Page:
The expiry of the December currency futures may spur more than normal speculative position adjusting. The out-sized 27.9k contract jump in the speculative gross long Swiss franc futures position is a prime example. It was more than enough to swing the net speculative position back to long (7.1k contracts). If our understanding it correct, it should quickly be unwound.
Of the 16 gross currency positions we track, five were in excess of 10k contracts. This is unusually large. However, two of them were a continuation of a recent pattern. Speculators have been covering gross short euro positions, even as the euro has fallen to new multi-year lows. Specifically, speculators covered 15.6k contracts to bring the gross short position to 195.5k contracts. It is the third consecutive week of short covering, during which time it has covered 60k previously sold contracts.
The other trending positioning for speculators has been the piling into short yen positions. Speculators added 13.8k contracts, lifting the gross short yen position to 139.6k contracts. This is a cumulative rise of 67k contracts over the past three weekly reporting periods. There has been a dramatic change in the net speculative position. It was long almost 69k contracts in late October. It is now net short 75.4k contracts.
However, like the Swiss franc, we suspect that the 11.9k contract reduction of the gross short Canadian dollar position may have also been elevated by the expiry of the December future contracts. The gross short position stands at 34.6k contracts. The net short position was nearly halved to 11.8k contracts.
The 10.2k contract increase in the speculative gross short peso may have been a continuation of the bearishness toward the peso. The gross short position has been trending higher since bottoming in late October near 54k contracts. It now stands at 87.5k contracts.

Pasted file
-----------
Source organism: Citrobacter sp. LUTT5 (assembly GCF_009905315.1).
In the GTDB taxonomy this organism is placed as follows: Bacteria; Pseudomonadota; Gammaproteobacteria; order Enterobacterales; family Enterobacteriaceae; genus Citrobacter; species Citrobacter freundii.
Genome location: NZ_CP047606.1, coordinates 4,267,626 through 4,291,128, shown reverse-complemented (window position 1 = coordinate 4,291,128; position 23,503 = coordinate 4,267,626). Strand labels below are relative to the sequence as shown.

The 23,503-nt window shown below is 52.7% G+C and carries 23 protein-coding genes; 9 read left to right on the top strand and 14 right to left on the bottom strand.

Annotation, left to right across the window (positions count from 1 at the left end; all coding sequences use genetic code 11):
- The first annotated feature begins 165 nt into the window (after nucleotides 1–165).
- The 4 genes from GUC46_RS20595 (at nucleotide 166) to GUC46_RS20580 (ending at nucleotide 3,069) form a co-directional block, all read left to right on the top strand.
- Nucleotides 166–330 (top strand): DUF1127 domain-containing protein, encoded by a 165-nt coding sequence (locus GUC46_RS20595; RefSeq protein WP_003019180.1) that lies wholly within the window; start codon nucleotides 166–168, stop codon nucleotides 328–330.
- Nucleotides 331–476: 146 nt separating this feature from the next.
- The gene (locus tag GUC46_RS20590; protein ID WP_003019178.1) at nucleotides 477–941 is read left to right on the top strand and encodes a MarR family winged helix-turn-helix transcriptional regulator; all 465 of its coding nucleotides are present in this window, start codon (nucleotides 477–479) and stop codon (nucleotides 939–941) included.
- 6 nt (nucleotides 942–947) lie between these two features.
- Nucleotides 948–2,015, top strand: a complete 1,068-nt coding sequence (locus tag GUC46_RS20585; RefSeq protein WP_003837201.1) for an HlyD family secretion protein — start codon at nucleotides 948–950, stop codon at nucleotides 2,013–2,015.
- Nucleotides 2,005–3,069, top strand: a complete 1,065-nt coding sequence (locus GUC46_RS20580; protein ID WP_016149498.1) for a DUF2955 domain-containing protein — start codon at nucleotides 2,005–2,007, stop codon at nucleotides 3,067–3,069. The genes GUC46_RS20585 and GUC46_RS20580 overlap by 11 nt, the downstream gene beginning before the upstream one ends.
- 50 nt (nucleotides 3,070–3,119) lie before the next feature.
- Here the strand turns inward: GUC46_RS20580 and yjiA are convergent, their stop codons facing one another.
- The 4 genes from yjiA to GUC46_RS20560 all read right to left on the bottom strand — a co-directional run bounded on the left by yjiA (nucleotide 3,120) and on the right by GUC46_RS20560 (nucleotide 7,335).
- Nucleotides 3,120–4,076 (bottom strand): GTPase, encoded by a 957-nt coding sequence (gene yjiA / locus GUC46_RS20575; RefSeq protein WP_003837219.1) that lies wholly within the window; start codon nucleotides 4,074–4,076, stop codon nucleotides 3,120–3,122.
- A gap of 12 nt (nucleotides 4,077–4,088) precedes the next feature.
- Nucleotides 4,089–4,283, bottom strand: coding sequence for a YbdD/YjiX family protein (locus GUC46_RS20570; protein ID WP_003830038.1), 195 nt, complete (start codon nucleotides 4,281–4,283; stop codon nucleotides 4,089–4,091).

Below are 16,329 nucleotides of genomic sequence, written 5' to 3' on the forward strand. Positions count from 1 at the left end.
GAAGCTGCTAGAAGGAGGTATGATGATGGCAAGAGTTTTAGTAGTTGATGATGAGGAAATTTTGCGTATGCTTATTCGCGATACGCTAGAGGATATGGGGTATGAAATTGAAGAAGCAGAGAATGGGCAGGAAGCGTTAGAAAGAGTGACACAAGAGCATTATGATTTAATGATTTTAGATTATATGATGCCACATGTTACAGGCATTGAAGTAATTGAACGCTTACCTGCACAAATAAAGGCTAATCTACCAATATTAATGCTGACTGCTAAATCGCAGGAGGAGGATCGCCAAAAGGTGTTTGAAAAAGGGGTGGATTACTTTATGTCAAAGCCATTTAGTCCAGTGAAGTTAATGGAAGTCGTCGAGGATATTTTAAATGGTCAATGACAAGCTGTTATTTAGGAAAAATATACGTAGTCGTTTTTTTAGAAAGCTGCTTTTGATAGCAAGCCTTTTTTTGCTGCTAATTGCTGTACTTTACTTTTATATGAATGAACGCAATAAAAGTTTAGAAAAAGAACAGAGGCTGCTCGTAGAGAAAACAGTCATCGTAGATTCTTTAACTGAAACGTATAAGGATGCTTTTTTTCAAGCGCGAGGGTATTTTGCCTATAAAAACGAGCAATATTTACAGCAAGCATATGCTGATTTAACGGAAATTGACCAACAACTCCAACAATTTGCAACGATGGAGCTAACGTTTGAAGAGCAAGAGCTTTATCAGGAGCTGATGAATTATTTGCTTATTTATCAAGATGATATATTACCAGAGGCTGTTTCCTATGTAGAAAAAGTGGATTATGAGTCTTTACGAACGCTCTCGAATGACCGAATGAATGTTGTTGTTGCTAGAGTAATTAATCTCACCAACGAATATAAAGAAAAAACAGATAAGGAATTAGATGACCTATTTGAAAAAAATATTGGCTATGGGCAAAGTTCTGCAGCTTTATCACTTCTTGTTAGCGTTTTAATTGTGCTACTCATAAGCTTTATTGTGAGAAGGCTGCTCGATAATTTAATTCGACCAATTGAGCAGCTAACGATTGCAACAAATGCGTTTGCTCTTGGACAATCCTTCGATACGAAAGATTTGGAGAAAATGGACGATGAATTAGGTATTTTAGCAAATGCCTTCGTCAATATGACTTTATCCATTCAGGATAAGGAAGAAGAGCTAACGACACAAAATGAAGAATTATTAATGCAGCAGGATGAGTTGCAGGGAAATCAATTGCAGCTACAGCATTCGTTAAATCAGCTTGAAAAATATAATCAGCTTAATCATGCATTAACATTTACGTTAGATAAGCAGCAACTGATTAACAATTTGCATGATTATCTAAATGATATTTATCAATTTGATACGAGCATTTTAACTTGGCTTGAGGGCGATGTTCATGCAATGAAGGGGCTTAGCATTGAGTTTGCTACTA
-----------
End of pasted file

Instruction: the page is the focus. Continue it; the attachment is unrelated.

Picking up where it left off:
Elsewhere, the net long Australian dollar position continues to be trimmed. It fell nearly 10k contracts in the latest reporting period to stand at 3.9k contracts. In late November is was more than ten-fold larger. Lastly, we note that despite sterling’s heavy tone in the spot market, speculators looked to take some profits and pick a bottom. They covered 9.4k gross short contracts (leaving 103.5k) and added 3.6k contracts to the gross longs position (lifting it to 44.2k contracts). The net position (-59.4k contracts) has been reduced for three consecutive reporting periods.
Bottom picking was evident in the US 10-year note futures. Speculators added 57.5k contracts to the gross long position. It stands at 509.5k contracts. The bears were undeterred and added 10.2k contracts to the gross short position, raising it to 730.6k contracts. As a result the net short position was slimmed to 221.1k contracts from 268.4k.
Both bulls and bears moved to the sideline in the oil futures. The bulls lightened up by 11.1k contracts, bringing the gross long position to 603.7k contracts. The bears covered 25k contracts, leaving them gross short 167.6k. The results was a 13.9k increase in the net long position to 436.7k contracts.
|20-Dec||Commitment of Traders|
|Net||Prior||Gross Long||Change||Gross Short||Change|
|(CFTC, Bloomberg) Speculative positions in 000’s of contracts|